Yes, I mean, we have more opportunities than we could potentially launch. And our goal is to try to figure out how to launch these channels in the smartest way possible, with the right partners that can ensure we're launching this with the right risk profile, and we have the biggest chance of success. As Adam mentioned, a really important component as we're trying to sort through and figure out which channels have the highest probability of success is can we find a partner that brings a number of things to the table. An important thing, as Adam mentioned, do they bring a ready-made avid audience for a particular type of content? That was clearly the case with Comic-Con. And do they have access to that audience in a very, very efficient way? So we're kind of using that as a screening factor, as we evaluate other opportunities and match potential partners up with our library, with the components of our library that we can throw against that audience. So that's sort of the thought process that we're going through right now. And as we said, we probably considered 20 or 25 different ideas. But as I mentioned in response to Eric's question, probably in the next 12 months, at most, we'll have 4 channels launched and announced. And you can count on the 2 that we've already identified.

Adam M. Mizel

And we're focused to -- we also need to make them succeed. So it's not a race to have lots of announcements, it's a race to find the right couple and put significant resources and energy behind them and their success. And so we -- there will be some more things we do, but we're going to make them work and make them work really well, because that's the big opportunity.

Christopher J. McGurk

So look upon Comic-Con and everything we described as sort of a model of what we're going to -- we found a branded partner that has access to a huge audience and knows exactly what that audience wants, that can augment all of the library that we're going to put on the channel with cheap, high-impact -- not cheap -- low-cost, high-impact original programming and can curate that programming, help us curate it for that audience and has an advertising-rich targeted demographic. So those are sort of the parameters that we're going to apply against each one of the channel opportunities going forward.

Operator

Our next question comes from the line of Kris Tuttle from SoundView Technology Group.

Kris Tuttle - SoundView Research

Obviously, we're all very interested in the narrowcast opportunity you have. And I wanted to get a sense of how you're thinking about it in terms of size. So if you just sort of think out, let's call it, 24, 36 months, what percentage of your non-deployment revenue do you think would -- if you're successful, would be represented of these specialized narrowcast channels?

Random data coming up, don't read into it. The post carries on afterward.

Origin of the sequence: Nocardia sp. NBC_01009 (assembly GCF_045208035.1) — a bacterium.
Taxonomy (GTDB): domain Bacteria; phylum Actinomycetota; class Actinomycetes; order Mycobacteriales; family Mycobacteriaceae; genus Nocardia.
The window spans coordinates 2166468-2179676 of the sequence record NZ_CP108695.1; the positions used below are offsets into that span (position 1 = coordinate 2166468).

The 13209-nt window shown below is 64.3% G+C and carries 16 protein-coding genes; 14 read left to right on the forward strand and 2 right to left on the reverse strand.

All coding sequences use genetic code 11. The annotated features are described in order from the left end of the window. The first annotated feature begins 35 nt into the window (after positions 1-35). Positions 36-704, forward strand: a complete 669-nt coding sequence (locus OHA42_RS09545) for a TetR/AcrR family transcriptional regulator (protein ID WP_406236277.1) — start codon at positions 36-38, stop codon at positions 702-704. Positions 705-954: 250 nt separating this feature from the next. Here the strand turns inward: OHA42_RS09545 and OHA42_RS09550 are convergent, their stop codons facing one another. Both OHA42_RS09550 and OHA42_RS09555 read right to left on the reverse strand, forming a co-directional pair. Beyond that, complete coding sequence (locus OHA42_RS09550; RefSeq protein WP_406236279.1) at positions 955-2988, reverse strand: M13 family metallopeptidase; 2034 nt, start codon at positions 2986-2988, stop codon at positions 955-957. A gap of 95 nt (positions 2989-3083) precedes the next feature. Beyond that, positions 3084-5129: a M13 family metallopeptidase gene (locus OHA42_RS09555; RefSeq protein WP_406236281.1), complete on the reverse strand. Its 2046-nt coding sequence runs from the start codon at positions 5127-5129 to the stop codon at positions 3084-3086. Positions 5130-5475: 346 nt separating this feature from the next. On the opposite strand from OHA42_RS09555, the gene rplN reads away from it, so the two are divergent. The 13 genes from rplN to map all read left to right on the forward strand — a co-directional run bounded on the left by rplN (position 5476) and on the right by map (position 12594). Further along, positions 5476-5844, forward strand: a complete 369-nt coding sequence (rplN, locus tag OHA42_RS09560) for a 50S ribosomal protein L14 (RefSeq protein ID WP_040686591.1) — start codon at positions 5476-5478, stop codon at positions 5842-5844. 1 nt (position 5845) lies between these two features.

Adam M. Mizel

I think, Kris, that's a tough question to answer, because there's a lot of speculation in that. I think you hear us -- and we have been, over the last number of months, very focused on this as the -- a differentiated opportunity to drive a lot of value in our library and in our business. Everything that we're-- and it supports everything we do. As I said earlier, successful channels give us a differentiated distribution capability that we own, that we can then use as a differentiator in acquiring content which we monetize across multiple streams. And so there are just so many variables, but I think when we think about our business, we talk about their -- And I do this, and when I'm -- and Chris does this when we're making our investor presentation -- we talk about 4 legs on the stool of what we're doing, our home entertainment distribution business, and we're going to continue to add customers like the WWE and the NFL and Shell Factory and et cetera. We think about our new acquisition and releasing business theatrically and into the home markets, so we're going to continue to be acquiring movies. We talked about we have 6 more coming and a number of discussions from new acquisitions in the pipeline, our channels. And then as Chris talked about, where appropriate and opportunistic, disciplined strategic M&A. And all of those will drive our business forward and create significant growth. And the combination and the timing in all those, and they all fit each other, and where and how you drive it, it's too hard to speculate a few years out. But I think what we're telling you is the channel business today, obviously, doesn't contribute any revenues, and we think it's one of the main core businesses of the business over the next 24 to 36 months, so it's going to grow to be a big piece of that.